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What Is the Connection Between Fish and Gout?

Patients diagnosed with gout may be told to avoid all some meats, seafood and dairy products because they raise uric acid levels.
Fish on a grill.
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  • Written By: Nya Bruce
  • Edited By: A. Joseph
  • Last Modified Date: 28 June 2014
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Gout is an arthritic condition that causes severe pain and swelling in certain joints of the body. One of the primary causes of this condition is a buildup of uric acid in the blood. This buildup is a result of a compound called purines. Eating excessive amounts of foods that contain large amounts of purines is considered one of the triggers for an attack, which is why there is a dietary connection between fish and gout. Although diet plays a hand in triggering an attack, there are other risk factors for the condition, such as obesity, family history, thryroid problems and being a middle-aged male.

For one to understand the connection between fish and gout, it is necessary to understand purines and what they are. Purines are organic, nitrogen-based compounds that the body produces and that can be found in certain types of food. When the body breaks down the purines, uric acid is formed, and it either exits the body during urination or is broken up by bacteria in the intestines. If it does not properly exit the body, uric acid continues to build up in the bloodstream. When this occurs, it begins to form a crystalline substance, called monosodium urate (MSU), that gathers and builds in the joints.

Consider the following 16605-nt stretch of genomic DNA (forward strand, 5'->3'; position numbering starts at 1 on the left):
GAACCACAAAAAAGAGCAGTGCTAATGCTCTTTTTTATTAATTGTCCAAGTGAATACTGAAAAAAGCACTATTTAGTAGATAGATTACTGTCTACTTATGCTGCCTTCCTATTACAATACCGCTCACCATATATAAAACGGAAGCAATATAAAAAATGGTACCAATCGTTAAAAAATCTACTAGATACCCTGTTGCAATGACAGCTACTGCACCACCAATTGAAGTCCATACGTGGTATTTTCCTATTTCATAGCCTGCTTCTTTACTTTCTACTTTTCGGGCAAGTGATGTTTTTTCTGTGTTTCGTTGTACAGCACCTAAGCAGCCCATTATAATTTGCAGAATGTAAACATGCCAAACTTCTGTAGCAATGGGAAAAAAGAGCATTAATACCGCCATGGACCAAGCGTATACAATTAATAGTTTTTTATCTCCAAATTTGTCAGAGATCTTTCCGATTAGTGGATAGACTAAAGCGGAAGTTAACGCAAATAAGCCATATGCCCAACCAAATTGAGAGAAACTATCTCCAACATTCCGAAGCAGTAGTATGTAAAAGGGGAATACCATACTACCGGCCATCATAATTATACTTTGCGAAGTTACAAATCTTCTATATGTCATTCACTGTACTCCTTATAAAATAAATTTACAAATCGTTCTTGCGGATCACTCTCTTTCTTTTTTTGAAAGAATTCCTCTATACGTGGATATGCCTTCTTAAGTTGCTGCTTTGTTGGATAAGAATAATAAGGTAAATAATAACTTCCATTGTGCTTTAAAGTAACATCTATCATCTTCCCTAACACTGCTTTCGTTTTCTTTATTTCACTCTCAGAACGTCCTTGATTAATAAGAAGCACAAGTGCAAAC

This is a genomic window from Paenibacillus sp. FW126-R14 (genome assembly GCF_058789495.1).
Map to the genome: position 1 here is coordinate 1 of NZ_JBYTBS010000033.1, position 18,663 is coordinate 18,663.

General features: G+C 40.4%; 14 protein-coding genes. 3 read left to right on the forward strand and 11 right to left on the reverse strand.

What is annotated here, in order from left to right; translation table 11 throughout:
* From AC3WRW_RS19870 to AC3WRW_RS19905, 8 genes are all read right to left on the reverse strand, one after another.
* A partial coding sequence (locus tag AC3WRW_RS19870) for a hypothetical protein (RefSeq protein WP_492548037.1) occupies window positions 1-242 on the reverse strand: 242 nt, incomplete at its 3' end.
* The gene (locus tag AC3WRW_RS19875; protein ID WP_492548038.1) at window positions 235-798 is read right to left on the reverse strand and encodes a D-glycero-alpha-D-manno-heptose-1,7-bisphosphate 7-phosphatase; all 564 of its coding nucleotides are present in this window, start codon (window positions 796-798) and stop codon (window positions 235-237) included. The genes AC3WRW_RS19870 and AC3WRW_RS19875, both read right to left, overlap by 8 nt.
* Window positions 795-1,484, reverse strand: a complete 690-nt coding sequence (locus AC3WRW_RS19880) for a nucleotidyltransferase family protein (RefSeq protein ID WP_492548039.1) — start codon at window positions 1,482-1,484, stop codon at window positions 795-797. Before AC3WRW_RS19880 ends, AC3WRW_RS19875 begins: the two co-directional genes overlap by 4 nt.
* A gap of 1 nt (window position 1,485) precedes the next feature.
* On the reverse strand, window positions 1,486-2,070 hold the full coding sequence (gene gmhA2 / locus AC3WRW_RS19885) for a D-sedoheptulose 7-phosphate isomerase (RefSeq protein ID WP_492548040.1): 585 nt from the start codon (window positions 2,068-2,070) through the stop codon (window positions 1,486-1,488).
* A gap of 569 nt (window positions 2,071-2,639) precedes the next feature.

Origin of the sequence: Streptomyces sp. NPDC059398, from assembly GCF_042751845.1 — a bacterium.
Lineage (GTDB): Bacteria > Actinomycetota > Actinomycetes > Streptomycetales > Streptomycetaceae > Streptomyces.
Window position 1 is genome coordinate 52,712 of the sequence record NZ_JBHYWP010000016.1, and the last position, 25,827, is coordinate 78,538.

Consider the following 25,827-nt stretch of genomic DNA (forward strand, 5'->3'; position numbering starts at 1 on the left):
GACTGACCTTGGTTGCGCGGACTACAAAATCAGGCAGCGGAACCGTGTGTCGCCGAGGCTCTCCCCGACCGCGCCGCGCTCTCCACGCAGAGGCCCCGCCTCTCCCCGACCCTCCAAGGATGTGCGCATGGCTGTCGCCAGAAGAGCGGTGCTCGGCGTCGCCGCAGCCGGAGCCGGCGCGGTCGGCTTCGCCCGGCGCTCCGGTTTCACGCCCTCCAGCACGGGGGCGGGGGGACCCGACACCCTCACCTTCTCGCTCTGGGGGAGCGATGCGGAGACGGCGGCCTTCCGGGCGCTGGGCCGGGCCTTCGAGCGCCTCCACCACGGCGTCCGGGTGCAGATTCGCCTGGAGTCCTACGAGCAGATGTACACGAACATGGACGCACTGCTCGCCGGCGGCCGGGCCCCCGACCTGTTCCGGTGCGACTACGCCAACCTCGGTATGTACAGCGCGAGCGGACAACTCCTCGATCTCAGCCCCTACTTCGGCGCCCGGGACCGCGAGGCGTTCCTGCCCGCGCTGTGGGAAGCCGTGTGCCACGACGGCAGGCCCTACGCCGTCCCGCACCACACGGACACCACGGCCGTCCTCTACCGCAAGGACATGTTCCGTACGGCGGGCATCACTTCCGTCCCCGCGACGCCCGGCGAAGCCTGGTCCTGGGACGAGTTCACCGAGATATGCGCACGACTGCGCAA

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Exogenous purines are the type of purines that are found in food. Certain types of food contain greater amounts of purines, which is the reason that fish and gout are often associated with one another. Eating large amounts of fish that contain excessive levels of purines can increase uric acid in the blood, trigger an attack and result in gout pain. Types of fish that are rich in purines include tuna, mackerel, herring and anchovies, as well as fish eggs or roe.

When there is a connection between fish and gout in a patient, a treatment plan that involves limiting certain types of fish is an important part of managing symptoms. In addition to seafood, consumption of other purine-rich foods that cause gout attacks, such as poultry, organ meat and red meat, should not exceed 6 ounces (170 grams) each day. People who suffer from gout also can reduce attacks by losing excess weight or maintaining a healthy weight, decreasing activities that are stressful to the joints and eliminating alcoholic beverages.

Although diet is an important part of managing gout and reducing attacks, medications are available to help lessen gout pain during an attack. These medications are meant to reduce the inflammation and pain that are associated with the condition. Medications that are commonly given during this time might include prescription or over-the-counter nonsteroidal anti-inflammatory drugs (NSAIDs), corticosteroids and colchicine.

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